Greece’s Educational System problem

Today, I am going to talk about an issue of more general interest: the educational system of Greece and more particularly how it can be “sanitized” and cleared up from problems that have been around for decades. I believe that I’m entitled to speak about it, using my characteristic of “dad”, “recruiter of young professionals” and “physicist by education”; not to mention “married to a teacher”!

Well, to cut a long way short, here is a list of things to do or change in the Greek Educational System:

  • Decrease central government expenditure for Education, by 30%
  • Decrease number of schools by 20%
  • Decrease number of teachers by 20%
  • Make sure that all high-school and Lyceum teachers hold an M.Sc.
  • Install serious teacher evaluation mechanisms. At the same time, give back to the teachers the high social status that they deserve.
  • Move the economy of schools under the roof of the municipality, instead that of the central government
  • If economic crisis hits, then give 20% of the teachers a mandatory sabbatical (with no pay)
  • Stop the madness of “private afternoon schools – frontistiria”.

    There you have it: the solution to the county’s over-expensive, under-productive Educational System.

    “Are you mad?” some of you will say (or maybe all of you!). No, dear friends, I am not mad and I can prove it: This is what Finland has done and its Educational System is among the best in Europe and on the planet! “Are they mad?” you may ask again. No, dear friends, the people of Finland are not crazy, either. They did it and it worked. Period. (although “frontistiria” has always been an unknown word to them…)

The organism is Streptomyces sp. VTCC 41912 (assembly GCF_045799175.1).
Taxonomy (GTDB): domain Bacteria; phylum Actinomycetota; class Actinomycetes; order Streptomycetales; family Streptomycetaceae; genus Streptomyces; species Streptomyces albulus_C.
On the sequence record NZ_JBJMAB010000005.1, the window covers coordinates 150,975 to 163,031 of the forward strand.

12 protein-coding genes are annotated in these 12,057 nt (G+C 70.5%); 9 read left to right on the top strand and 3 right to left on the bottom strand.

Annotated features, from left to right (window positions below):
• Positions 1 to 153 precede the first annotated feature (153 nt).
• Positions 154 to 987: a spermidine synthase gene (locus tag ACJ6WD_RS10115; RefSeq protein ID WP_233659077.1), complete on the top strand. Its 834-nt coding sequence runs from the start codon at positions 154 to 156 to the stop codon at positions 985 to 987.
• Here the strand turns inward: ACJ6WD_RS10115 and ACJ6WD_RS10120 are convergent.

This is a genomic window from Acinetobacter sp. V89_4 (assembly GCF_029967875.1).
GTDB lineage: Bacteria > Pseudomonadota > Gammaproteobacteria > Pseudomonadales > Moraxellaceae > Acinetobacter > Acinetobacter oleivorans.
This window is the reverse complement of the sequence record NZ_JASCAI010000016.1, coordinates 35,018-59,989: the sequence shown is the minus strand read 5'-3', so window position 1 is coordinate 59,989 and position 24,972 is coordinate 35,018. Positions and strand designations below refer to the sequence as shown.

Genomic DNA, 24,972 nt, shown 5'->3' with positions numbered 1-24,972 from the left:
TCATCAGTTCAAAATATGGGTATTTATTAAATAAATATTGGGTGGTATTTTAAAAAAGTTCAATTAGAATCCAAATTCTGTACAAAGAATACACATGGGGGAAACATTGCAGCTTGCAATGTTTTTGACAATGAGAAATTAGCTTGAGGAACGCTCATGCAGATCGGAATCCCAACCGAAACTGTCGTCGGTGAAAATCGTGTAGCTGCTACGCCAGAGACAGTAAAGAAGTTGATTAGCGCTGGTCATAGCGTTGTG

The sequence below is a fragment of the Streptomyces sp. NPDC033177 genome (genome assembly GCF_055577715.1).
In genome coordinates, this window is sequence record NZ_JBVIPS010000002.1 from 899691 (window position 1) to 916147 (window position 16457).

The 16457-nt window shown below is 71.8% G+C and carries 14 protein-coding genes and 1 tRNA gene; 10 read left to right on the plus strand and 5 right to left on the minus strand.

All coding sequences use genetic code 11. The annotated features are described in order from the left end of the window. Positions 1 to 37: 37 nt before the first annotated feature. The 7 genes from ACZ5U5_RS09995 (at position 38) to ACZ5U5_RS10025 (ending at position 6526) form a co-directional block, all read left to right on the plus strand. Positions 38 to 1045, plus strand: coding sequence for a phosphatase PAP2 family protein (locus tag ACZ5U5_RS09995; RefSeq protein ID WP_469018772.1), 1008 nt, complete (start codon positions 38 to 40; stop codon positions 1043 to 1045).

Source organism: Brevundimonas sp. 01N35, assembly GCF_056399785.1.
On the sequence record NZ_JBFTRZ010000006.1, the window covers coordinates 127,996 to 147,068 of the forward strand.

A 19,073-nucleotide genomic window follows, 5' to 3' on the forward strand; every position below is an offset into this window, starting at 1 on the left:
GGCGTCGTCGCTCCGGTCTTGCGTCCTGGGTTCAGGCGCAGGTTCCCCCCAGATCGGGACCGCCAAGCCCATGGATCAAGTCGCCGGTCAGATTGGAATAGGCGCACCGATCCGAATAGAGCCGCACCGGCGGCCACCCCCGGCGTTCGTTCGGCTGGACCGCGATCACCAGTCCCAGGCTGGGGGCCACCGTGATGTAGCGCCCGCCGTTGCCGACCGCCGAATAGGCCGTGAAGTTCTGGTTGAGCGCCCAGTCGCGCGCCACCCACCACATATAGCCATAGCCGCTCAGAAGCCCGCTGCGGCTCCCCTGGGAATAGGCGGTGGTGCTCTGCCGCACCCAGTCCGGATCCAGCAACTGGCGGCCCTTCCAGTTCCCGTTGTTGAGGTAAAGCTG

Oops, I forgot to mention that in that country there is a serious surplus of social solidarity and almost zero corruption. So, when they are told that “we have a problem and you need to help your country” they just… do it.
  • Comments

    1. I am in total agreement with you. I have a 14 year old son in the public system and being forced to go private in order to keep him alive with educattion or I have failed to give him the best I can give allowing him to move forward in a very corrupt system. But try to tell the Greeks what to do or to say another country has done it and it works...well, beating on heads who won't listen and won't dare take advice on anyone they they fear is better than them!!! I would love to see your system put in progress.

      ReplyDelete
    2. Thank you Jordan for your comment. I think you have expressed the agonies of all of us.

      ReplyDelete
    3. Hello, I'm a Vietnamese. Glad to meet you!

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